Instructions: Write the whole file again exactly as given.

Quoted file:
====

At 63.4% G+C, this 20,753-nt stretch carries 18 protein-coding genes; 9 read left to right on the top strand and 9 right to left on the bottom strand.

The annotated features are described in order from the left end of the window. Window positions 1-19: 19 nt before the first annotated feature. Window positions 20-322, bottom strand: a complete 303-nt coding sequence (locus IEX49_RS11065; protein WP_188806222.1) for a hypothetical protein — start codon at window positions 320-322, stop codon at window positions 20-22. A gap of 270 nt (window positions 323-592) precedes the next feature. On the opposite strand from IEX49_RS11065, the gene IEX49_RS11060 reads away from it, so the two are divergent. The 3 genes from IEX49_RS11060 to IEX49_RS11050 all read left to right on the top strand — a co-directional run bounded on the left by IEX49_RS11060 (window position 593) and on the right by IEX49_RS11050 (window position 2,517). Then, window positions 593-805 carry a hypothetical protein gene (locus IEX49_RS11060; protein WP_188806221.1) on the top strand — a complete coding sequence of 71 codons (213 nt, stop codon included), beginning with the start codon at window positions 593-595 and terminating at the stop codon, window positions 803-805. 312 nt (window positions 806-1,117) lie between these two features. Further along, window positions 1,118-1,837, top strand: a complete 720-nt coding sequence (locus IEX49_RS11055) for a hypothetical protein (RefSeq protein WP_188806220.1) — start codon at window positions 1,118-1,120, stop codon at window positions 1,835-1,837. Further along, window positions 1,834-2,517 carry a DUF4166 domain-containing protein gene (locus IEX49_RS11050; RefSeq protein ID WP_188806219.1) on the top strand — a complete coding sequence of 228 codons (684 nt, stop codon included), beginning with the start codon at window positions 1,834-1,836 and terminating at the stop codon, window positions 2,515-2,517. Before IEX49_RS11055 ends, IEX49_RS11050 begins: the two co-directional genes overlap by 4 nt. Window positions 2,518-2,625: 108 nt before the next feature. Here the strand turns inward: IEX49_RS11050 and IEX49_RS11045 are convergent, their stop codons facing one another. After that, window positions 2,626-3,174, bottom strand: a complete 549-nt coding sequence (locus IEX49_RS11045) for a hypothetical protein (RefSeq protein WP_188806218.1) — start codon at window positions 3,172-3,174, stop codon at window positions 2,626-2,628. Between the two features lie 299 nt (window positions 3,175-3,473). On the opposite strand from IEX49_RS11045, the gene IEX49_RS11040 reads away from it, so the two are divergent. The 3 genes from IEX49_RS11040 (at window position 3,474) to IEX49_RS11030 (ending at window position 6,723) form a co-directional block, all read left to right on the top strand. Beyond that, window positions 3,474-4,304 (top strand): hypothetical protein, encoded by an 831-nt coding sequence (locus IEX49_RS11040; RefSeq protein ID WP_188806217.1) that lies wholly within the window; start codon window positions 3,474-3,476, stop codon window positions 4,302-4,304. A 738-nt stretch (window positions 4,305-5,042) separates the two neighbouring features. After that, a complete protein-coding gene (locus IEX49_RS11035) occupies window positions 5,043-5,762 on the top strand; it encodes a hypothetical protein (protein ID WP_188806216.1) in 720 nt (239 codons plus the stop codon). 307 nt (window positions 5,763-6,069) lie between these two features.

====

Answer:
At 63.4% G+C, this 20,753-nt stretch carries 18 protein-coding genes; 9 read left to right on the top strand and 9 right to left on the bottom strand.

The annotated features are described in order from the left end of the window. Window positions 1-19: 19 nt before the first annotated feature. Window positions 20-322, bottom strand: a complete 303-nt coding sequence (locus IEX49_RS11065; protein WP_188806222.1) for a hypothetical protein — start codon at window positions 320-322, stop codon at window positions 20-22. A gap of 270 nt (window positions 323-592) precedes the next feature. On the opposite strand from IEX49_RS11065, the gene IEX49_RS11060 reads away from it, so the two are divergent. The 3 genes from IEX49_RS11060 to IEX49_RS11050 all read left to right on the top strand — a co-directional run bounded on the left by IEX49_RS11060 (window position 593) and on the right by IEX49_RS11050 (window position 2,517). Then, window positions 593-805 carry a hypothetical protein gene (locus IEX49_RS11060; protein WP_188806221.1) on the top strand — a complete coding sequence of 71 codons (213 nt, stop codon included), beginning with the start codon at window positions 593-595 and terminating at the stop codon, window positions 803-805. 312 nt (window positions 806-1,117) lie between these two features. Further along, window positions 1,118-1,837, top strand: a complete 720-nt coding sequence (locus IEX49_RS11055) for a hypothetical protein (RefSeq protein WP_188806220.1) — start codon at window positions 1,118-1,120, stop codon at window positions 1,835-1,837. Further along, window positions 1,834-2,517 carry a DUF4166 domain-containing protein gene (locus IEX49_RS11050; RefSeq protein ID WP_188806219.1) on the top strand — a complete coding sequence of 228 codons (684 nt, stop codon included), beginning with the start codon at window positions 1,834-1,836 and terminating at the stop codon, window positions 2,515-2,517. Before IEX49_RS11055 ends, IEX49_RS11050 begins: the two co-directional genes overlap by 4 nt. Window positions 2,518-2,625: 108 nt before the next feature. Here the strand turns inward: IEX49_RS11050 and IEX49_RS11045 are convergent, their stop codons facing one another. After that, window positions 2,626-3,174, bottom strand: a complete 549-nt coding sequence (locus IEX49_RS11045) for a hypothetical protein (RefSeq protein WP_188806218.1) — start codon at window positions 3,172-3,174, stop codon at window positions 2,626-2,628. Between the two features lie 299 nt (window positions 3,175-3,473). On the opposite strand from IEX49_RS11045, the gene IEX49_RS11040 reads away from it, so the two are divergent. The 3 genes from IEX49_RS11040 (at window position 3,474) to IEX49_RS11030 (ending at window position 6,723) form a co-directional block, all read left to right on the top strand. Beyond that, window positions 3,474-4,304 (top strand): hypothetical protein, encoded by an 831-nt coding sequence (locus IEX49_RS11040; RefSeq protein ID WP_188806217.1) that lies wholly within the window; start codon window positions 3,474-3,476, stop codon window positions 4,302-4,304. A 738-nt stretch (window positions 4,305-5,042) separates the two neighbouring features. After that, a complete protein-coding gene (locus IEX49_RS11035) occupies window positions 5,043-5,762 on the top strand; it encodes a hypothetical protein (protein ID WP_188806216.1) in 720 nt (239 codons plus the stop codon). 307 nt (window positions 5,763-6,069) lie between these two features.